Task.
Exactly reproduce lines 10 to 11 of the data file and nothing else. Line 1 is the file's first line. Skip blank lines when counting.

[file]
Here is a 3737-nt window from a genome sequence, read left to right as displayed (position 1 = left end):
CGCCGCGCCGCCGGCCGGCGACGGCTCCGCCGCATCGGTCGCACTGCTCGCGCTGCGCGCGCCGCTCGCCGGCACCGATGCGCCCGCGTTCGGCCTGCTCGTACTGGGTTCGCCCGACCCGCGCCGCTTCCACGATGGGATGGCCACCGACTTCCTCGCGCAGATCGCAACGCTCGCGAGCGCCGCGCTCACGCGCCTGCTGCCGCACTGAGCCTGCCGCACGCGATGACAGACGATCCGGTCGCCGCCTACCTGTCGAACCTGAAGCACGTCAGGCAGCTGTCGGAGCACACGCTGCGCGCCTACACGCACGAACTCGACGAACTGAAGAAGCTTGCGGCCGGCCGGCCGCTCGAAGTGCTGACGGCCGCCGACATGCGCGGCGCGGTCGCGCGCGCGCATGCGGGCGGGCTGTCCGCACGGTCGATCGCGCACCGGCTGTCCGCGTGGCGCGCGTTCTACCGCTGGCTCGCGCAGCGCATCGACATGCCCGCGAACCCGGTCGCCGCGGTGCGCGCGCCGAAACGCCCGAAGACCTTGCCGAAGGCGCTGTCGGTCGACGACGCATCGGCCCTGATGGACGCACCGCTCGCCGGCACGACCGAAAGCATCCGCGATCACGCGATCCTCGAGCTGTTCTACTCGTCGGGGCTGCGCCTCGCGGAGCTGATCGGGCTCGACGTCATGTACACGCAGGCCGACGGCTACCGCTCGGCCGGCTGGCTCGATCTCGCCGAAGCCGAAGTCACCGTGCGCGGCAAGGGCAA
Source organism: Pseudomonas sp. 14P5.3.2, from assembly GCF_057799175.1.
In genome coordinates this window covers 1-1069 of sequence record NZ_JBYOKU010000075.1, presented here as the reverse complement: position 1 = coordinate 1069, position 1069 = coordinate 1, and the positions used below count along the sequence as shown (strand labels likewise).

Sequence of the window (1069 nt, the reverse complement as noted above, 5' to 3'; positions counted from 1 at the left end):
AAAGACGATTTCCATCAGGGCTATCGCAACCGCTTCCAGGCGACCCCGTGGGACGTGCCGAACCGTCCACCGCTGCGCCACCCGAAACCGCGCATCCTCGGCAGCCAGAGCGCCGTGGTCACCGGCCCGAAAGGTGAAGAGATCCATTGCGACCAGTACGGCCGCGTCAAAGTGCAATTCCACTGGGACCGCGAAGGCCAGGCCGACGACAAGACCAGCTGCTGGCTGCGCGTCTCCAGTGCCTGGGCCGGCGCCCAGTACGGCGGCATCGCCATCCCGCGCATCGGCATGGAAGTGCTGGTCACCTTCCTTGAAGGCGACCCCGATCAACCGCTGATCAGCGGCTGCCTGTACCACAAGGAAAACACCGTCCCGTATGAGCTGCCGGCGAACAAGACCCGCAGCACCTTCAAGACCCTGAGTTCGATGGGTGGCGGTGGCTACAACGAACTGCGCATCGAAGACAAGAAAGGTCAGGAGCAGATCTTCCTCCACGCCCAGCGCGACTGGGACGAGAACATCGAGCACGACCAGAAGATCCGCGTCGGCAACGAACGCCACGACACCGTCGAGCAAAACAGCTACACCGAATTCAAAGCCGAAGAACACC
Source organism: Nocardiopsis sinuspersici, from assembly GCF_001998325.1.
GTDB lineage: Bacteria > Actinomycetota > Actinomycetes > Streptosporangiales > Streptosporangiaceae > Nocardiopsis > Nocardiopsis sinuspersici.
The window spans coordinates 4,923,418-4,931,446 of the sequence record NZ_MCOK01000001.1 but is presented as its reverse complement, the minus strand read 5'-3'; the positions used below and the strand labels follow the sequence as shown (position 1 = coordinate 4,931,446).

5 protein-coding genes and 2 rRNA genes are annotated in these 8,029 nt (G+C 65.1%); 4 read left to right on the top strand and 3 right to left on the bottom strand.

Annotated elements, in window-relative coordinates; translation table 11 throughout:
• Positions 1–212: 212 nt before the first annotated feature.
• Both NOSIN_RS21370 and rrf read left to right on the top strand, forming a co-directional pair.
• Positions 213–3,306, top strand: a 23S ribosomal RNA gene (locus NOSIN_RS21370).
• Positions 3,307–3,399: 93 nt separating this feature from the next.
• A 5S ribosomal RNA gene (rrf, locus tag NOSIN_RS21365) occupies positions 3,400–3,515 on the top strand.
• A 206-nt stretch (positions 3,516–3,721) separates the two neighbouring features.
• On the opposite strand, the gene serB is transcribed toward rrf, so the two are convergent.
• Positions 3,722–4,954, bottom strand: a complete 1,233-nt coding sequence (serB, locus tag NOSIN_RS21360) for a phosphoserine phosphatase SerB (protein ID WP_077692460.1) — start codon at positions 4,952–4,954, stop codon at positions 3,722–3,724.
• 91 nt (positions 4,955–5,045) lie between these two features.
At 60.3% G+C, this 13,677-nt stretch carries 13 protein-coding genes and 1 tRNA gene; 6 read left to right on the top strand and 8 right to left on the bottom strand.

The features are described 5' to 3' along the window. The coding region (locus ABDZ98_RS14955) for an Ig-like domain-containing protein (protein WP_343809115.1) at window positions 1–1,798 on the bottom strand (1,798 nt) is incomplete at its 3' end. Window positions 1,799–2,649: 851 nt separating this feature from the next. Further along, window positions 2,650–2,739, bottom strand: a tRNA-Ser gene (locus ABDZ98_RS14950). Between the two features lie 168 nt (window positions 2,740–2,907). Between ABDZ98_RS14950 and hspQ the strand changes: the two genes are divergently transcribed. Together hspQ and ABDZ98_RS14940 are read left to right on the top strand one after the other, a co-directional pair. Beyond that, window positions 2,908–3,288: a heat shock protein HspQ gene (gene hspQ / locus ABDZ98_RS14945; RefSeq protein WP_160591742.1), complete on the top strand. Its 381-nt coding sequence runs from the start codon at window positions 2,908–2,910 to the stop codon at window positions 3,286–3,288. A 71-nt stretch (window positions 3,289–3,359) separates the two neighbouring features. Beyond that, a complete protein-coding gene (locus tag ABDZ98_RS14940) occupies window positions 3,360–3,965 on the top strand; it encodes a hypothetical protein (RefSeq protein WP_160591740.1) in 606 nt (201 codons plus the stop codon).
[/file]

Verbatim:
5 protein-coding genes and 2 rRNA genes are annotated in these 8,029 nt (G+C 65.1%); 4 read left to right on the top strand and 3 right to left on the bottom strand.

Annotated elements, in window-relative coordinates; translation table 11 throughout: